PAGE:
I was recently inspired by one of my own characters. You see, in most of my writing there is an undercurrent. I have always been aware of the differences with which men and women are thought of and treated, and the differences in the opportunities afforded each gender, not just in my home country here in the U.S., but globally. These differences have never been subtle, in fact, it was at the tender age of seven that these differences began to rankle. Seven. How obvious do things need to be for a seven-year old to be able to notice. And so my antagonists are usually women and my writing usually highlights ability and self-reliance to a degree, but also what can be achieved through friendship, and people having one-another's back.
And so when the Women's March on Washington began to be organized several months ago, my first thought was, "I have to be there," - for me, for Yazidi girls and women, for child brides, for victims of FGM, for the woman who is controlled by her boyfriend/husband, who is abused by her boyfriend/husband, for victims of sexual assault and violence, for the woman who is suddenly afraid of that man walking behind her, or who suddenly has to calculate her every word or gesture because things at the party, the bar, her workplace just became questionable. And the list goes on.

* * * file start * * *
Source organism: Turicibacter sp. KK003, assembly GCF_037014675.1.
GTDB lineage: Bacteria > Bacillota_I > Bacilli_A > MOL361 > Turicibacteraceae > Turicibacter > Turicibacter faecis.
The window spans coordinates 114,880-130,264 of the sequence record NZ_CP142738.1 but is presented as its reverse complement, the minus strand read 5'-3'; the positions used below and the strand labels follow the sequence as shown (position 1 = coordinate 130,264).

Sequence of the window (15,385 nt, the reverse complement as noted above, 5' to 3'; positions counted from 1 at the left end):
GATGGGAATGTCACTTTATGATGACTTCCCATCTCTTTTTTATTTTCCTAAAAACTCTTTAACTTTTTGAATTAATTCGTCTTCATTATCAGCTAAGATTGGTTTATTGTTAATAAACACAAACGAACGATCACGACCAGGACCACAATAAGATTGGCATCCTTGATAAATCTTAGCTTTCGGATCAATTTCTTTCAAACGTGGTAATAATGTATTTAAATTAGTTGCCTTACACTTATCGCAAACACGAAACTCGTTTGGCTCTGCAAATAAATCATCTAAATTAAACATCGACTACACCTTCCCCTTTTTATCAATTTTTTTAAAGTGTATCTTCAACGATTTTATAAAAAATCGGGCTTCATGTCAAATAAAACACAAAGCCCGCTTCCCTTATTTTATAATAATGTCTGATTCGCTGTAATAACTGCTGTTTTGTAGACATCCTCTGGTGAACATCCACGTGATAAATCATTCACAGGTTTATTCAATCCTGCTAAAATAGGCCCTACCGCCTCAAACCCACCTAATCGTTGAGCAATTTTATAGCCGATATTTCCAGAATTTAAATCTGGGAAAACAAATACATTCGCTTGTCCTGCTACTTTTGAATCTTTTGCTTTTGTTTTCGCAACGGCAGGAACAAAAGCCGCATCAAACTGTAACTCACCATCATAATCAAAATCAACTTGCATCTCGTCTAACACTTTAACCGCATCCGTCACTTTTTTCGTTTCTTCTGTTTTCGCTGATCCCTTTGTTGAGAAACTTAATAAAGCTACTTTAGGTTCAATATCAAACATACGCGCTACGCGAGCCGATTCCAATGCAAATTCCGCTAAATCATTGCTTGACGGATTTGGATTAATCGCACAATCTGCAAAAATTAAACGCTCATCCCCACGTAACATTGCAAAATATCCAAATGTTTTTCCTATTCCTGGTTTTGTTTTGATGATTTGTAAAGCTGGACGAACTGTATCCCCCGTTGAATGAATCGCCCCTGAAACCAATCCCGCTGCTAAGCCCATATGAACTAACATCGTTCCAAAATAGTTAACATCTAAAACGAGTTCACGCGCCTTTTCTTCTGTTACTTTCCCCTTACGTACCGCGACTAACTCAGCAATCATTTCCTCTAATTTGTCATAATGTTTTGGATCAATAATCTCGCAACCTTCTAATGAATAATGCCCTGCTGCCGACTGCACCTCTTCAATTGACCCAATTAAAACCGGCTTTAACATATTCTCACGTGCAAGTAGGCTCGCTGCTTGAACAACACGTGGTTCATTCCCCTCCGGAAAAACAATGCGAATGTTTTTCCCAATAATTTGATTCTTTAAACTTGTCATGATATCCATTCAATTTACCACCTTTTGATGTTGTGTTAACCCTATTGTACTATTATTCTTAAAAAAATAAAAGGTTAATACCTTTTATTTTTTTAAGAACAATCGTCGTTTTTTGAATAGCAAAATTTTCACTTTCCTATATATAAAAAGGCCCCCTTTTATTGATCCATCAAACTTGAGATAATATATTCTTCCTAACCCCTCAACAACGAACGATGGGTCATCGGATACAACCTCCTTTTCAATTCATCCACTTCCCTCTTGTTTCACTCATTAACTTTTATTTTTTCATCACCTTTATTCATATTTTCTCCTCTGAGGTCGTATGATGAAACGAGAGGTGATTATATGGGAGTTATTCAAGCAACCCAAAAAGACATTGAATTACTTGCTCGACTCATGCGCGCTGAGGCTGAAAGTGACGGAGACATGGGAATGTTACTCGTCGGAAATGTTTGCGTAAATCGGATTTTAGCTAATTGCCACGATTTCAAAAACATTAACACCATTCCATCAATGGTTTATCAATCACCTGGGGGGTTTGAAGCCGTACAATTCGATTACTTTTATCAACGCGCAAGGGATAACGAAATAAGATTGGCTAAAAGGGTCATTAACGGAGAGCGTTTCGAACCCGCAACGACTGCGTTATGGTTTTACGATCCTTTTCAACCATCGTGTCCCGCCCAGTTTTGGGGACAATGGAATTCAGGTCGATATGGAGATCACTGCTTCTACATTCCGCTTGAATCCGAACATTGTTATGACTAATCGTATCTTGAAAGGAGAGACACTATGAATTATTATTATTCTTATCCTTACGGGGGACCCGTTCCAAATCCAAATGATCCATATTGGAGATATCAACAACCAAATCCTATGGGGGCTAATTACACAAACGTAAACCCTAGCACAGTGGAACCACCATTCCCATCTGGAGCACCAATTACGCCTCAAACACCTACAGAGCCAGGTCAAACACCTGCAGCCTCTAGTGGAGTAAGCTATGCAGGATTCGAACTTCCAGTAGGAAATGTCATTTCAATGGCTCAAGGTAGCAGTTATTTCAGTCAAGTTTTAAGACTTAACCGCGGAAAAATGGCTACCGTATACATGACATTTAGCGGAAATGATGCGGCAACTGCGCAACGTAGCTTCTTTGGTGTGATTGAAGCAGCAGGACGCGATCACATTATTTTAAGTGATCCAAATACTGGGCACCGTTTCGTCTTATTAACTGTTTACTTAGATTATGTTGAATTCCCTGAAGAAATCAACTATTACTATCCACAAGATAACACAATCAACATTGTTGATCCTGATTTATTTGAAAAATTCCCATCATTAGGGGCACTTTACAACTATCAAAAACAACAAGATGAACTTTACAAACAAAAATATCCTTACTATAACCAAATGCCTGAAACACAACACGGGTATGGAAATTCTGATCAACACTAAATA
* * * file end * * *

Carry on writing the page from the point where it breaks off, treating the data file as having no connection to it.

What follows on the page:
The only thing is that after having bouts of feeling really terrible over the past several years, I was finally diagnosed with fibromyalgia. Which sucks. I used to be really active but I've slowed down quite a bit lately because of the hurting all over thing. Getting to the march (from northeast Ohio), and then marching seemed like it might be kind of painful.
Then I heard about the pussyhat project. That made me really happy. I'm a knitter, so I knitted a lot of hats grateful that I could do this to contribute. But as the date for the march drew nearer, I can't tell you how deeply I felt I was letting myself and my convictions down by not attending. And then my daughter suggested that we go. She's newly married and lives a couple of hours away. How could I not go with my daughter who is strong and doesn't take things from anybody and wanted to be a part of this wonderful thing.
So I thought about it. And my character Gwyn from my book, "The Errand Rider," came to mind. She is traveling alone, by horseback at one point in the book and is injured. I'm sure she's tired and uncomfortable and pain is involved, but she goes on. She has quite a big journey still ahead of her and she will be in even more uncomfortable places and have to deal with other aches and pains, but she never complains and she doesn't stop. She goes on and gets the job done, and in the process saves a little prince and two realms to boot.
Now, by myself I can't save anything, but as part of a collective movement, who knows what can be accomplished? So in the end, my daughter and I followed all of those hats I made to Washington and together with hundreds of thousands of others, we got the job done. We added our voices to the millions around the world who roared with the message that women will be heard. And we're not stopping there. We will do what we can when we can to further women's causes and voices around the world.
So thank you Gwyn, for being an inspiration to me.